DAR sec assures land for Ati tribe in Boracay

Agrarian Reform Secretary Conrado Estrella III in a press briefing in Bago City, Negros Occidental, following the distribution of over 4,000 land titles to 2,797 agrarian reform beneficiaries Monday. (Glazyl Y. Masculino photo)

By Glazyl Y. Masculino

BACOLOD CITY – Agrarian Reform Secretary Conrado Estrella III has assured the members of the Ati tribe in Boracay that they will be provided with lands, following the cancellation of their Certificate of Land Ownership Award (CLOAs) of the area for not being suitable for agricultural use.

Estrella was in Negros Occidental last Monday, to lead with President Ferdinand Marcos Jr., the distribution of over 4,000 land titles to 2,797 agrarian reform beneficiaries (ARBs) in Bago City.

In a press briefing after the land title distribution, Estrella said that when they learned about the cancellation of the CLOAs of the Ati tribe, the government has been looking for agricultural lands that they could give to them.

Estrella said the government aims to distribute not less than one hectare of land to each member of the tribe, as well as support services to aid their farming.

“If we could look for more agricultural lands, we could give up to three hectares of land,” he added.

Last year, the Department of Agrarian Reform (DAR)-6 issued a resolution stating that the land was not suitable for agricultural use, based on the soil analysis conducted by the Bureau of Soils and Water Management (BSWM) of the Department of Agriculture (DA), leading to the cancellation of their CLOAs.

Estrella said that if it is not suitable for agricultural use, it is not covered by the agrarian reform or CLOA cannot be issued, citing Republic Act 6657 or the Comprehensive Agrarian Reform Program (CARP) Law.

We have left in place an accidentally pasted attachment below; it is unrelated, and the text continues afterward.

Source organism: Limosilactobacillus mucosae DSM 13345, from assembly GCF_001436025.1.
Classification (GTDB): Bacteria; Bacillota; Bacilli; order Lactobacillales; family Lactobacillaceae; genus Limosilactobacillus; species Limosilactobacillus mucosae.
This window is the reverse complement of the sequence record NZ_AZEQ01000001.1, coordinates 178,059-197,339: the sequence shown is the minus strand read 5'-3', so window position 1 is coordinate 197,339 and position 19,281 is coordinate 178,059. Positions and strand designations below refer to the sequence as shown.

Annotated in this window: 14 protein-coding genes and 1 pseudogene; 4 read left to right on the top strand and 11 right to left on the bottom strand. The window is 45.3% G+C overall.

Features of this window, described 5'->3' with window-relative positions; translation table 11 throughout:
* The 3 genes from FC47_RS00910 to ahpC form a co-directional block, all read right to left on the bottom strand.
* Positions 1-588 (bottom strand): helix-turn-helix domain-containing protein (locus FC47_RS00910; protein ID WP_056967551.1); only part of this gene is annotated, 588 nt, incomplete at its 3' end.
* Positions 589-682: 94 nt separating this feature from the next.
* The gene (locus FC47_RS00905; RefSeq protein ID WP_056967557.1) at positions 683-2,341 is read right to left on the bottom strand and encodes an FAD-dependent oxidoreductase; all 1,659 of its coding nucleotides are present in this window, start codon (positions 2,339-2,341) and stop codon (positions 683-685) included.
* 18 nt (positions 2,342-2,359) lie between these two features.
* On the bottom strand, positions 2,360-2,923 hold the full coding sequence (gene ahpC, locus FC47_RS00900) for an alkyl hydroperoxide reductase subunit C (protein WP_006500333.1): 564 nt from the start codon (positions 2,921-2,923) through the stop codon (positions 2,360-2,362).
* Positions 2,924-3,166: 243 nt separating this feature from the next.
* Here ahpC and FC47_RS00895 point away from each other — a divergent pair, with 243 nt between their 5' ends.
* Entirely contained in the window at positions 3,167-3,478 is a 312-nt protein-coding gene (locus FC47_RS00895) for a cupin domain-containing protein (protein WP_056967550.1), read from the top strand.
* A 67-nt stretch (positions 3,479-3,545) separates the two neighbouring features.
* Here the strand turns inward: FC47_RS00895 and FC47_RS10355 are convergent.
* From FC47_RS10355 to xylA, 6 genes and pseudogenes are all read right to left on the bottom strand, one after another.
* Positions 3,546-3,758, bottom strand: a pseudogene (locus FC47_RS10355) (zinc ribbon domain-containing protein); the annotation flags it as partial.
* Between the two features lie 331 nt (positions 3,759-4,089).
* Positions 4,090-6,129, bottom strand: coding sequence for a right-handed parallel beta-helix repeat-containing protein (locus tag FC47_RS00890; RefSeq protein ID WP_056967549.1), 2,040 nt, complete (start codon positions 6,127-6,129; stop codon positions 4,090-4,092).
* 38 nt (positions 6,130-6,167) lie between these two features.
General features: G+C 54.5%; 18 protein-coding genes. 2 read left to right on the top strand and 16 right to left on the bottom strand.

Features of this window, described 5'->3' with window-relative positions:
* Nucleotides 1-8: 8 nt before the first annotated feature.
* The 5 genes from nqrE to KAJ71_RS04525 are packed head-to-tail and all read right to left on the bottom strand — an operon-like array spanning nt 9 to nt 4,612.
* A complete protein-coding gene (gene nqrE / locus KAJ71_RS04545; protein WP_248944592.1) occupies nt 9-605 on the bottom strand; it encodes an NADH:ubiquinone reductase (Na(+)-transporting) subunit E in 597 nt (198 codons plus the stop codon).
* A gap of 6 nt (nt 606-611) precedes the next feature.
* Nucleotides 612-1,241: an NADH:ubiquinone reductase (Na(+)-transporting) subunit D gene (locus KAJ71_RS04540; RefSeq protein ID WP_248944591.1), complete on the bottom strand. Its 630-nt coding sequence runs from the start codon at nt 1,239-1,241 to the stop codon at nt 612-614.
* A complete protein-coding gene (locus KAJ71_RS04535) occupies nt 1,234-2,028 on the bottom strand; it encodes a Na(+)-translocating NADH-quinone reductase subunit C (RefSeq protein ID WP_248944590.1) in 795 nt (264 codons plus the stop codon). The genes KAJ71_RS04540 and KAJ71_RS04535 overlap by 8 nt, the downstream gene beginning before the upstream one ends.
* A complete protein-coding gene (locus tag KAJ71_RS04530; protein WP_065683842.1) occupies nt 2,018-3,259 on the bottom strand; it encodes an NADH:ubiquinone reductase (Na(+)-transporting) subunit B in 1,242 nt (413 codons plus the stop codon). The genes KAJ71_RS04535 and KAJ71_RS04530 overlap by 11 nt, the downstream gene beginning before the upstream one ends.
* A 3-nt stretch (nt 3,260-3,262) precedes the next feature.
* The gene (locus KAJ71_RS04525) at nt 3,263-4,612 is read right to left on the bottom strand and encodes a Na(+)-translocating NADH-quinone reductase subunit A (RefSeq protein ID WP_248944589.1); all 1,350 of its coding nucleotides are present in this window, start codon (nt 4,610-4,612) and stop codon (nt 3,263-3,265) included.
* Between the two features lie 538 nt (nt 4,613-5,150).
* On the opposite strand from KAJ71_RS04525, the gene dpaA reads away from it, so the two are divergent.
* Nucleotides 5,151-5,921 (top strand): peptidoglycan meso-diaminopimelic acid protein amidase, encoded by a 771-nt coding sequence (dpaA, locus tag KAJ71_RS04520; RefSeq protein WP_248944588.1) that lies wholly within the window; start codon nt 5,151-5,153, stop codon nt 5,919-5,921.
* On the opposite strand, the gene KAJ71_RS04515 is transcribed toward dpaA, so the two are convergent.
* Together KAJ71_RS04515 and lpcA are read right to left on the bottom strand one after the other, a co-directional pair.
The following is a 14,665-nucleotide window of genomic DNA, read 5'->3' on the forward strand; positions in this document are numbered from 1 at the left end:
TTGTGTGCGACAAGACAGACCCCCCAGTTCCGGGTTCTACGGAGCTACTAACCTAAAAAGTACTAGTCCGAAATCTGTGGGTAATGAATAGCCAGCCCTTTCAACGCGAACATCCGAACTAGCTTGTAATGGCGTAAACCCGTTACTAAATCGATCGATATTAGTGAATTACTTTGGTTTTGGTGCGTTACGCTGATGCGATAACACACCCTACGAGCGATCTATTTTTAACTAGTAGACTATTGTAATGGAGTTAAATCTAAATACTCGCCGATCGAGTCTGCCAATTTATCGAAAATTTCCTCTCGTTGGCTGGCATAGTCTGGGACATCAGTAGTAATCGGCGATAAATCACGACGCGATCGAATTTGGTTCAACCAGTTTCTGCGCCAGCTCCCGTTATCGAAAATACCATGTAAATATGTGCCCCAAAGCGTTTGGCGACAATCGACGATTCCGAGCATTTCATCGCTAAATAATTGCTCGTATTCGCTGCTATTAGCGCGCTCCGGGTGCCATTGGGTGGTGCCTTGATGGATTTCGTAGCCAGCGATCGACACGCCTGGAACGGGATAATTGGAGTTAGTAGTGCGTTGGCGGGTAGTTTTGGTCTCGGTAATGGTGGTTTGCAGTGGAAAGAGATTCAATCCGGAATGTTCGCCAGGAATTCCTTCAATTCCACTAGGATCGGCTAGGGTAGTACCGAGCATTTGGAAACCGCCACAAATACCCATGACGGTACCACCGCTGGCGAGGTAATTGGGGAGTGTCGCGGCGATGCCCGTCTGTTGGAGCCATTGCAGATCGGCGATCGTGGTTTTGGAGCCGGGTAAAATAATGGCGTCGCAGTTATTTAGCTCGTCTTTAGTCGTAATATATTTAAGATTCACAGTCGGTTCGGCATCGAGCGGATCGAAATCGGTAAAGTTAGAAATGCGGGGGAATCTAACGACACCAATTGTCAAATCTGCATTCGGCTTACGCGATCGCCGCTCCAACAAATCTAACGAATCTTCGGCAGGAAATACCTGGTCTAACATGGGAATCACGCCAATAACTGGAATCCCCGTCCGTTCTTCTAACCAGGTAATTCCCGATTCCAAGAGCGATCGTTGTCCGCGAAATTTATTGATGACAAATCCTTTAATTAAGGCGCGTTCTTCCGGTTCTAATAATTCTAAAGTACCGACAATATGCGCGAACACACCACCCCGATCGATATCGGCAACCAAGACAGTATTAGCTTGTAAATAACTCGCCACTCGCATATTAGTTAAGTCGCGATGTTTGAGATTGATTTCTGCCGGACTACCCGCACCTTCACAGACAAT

He also pointed out that the land distribution to the tribe was done in 2018. Thus, it is not yet covered by Executive Order No. 75 issued by former President Rodrigo Duterte in 2019, which directed all departments, bureaus,  offices, and instrumentalities of the government to identify lands owned by the government devoted to or suitable for agriculture for distribution to qualified beneficiaries.

“Kaya wala sa lugar at walang legal na basehan ang pag issue ng CLOA sa kanila. Susunod po kami sa batas. Ayaw namin baluktutin iyan” (There’s no legal basis to issue a CLOA to them. We will follow the law. We don’t want to distort that), he stressed.

Estrella said that if the 44 members of the tribe divide the 1,200 square meter of land previously awarded to them, each of them will only receive 30 square meters of land. “It does not make sense because it’s not even an agricultural land,” he added.

“Ano ang pagtiya-tiyagaan nila? Iyong hindi agricultural land at walang CLOA na pinanghahawakan or iyong lupa na may siguradong titulo na puwede pa nilang ipamana sa mga anak at apo nila? (What would they prefer? A non-agricultural land and no CLOA or a land with a title that they can still pass on to their children and grandchildren?) Estrella asked.

On March 24, tension arose when security guards barricaded a portion of the parcels of land. But, Estrella, clarified that those security guards were not deployed by DAR.

Recently, the tribe community is appealing after they were displaced from a disputed land in Malay town, Aklan province.

Estrella said that they will not be immediately evicted from the area, as he stressed that all their actions will be based on existing laws.

“We treat people with compassion,” he said.